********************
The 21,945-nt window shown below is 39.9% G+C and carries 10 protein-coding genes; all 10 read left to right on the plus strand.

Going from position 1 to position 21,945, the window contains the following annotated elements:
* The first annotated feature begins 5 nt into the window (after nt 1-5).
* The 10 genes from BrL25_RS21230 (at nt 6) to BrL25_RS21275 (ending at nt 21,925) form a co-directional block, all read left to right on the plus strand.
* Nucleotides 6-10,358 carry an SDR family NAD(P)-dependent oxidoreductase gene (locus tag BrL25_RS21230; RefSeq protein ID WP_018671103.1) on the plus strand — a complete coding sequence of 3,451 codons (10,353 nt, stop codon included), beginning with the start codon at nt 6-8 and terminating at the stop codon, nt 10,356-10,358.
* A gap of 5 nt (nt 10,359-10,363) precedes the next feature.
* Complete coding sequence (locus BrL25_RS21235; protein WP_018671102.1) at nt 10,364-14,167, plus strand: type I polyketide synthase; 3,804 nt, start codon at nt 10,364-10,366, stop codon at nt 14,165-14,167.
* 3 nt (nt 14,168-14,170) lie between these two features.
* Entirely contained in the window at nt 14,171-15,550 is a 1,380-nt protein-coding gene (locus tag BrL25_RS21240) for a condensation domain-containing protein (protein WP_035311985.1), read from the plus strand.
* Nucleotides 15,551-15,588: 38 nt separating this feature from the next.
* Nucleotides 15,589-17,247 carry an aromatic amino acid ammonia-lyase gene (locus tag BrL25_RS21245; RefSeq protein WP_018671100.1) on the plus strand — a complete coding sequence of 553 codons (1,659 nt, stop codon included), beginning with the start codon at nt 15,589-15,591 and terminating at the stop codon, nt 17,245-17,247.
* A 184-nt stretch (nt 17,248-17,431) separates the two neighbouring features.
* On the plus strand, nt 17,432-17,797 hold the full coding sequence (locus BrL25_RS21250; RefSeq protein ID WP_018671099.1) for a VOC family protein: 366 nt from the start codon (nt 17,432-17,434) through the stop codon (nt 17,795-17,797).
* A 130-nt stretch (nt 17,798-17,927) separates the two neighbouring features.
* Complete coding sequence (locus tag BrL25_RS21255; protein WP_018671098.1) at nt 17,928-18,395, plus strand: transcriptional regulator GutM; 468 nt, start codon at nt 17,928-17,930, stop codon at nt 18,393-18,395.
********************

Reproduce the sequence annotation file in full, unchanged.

The 21,945-nt window shown below is 39.9% G+C and carries 10 protein-coding genes; all 10 read left to right on the plus strand.

Going from position 1 to position 21,945, the window contains the following annotated elements:
* The first annotated feature begins 5 nt into the window (after nt 1-5).
* The 10 genes from BrL25_RS21230 (at nt 6) to BrL25_RS21275 (ending at nt 21,925) form a co-directional block, all read left to right on the plus strand.
* Nucleotides 6-10,358 carry an SDR family NAD(P)-dependent oxidoreductase gene (locus tag BrL25_RS21230; RefSeq protein ID WP_018671103.1) on the plus strand — a complete coding sequence of 3,451 codons (10,353 nt, stop codon included), beginning with the start codon at nt 6-8 and terminating at the stop codon, nt 10,356-10,358.
* A gap of 5 nt (nt 10,359-10,363) precedes the next feature.
* Complete coding sequence (locus BrL25_RS21235; protein WP_018671102.1) at nt 10,364-14,167, plus strand: type I polyketide synthase; 3,804 nt, start codon at nt 10,364-10,366, stop codon at nt 14,165-14,167.
* 3 nt (nt 14,168-14,170) lie between these two features.
* Entirely contained in the window at nt 14,171-15,550 is a 1,380-nt protein-coding gene (locus tag BrL25_RS21240) for a condensation domain-containing protein (protein WP_035311985.1), read from the plus strand.
* Nucleotides 15,551-15,588: 38 nt separating this feature from the next.
* Nucleotides 15,589-17,247 carry an aromatic amino acid ammonia-lyase gene (locus tag BrL25_RS21245; RefSeq protein WP_018671100.1) on the plus strand — a complete coding sequence of 553 codons (1,659 nt, stop codon included), beginning with the start codon at nt 15,589-15,591 and terminating at the stop codon, nt 17,245-17,247.
* A 184-nt stretch (nt 17,248-17,431) separates the two neighbouring features.
* On the plus strand, nt 17,432-17,797 hold the full coding sequence (locus BrL25_RS21250; RefSeq protein ID WP_018671099.1) for a VOC family protein: 366 nt from the start codon (nt 17,432-17,434) through the stop codon (nt 17,795-17,797).
* A 130-nt stretch (nt 17,798-17,927) separates the two neighbouring features.
* Complete coding sequence (locus tag BrL25_RS21255; protein WP_018671098.1) at nt 17,928-18,395, plus strand: transcriptional regulator GutM; 468 nt, start codon at nt 17,928-17,930, stop codon at nt 18,393-18,395.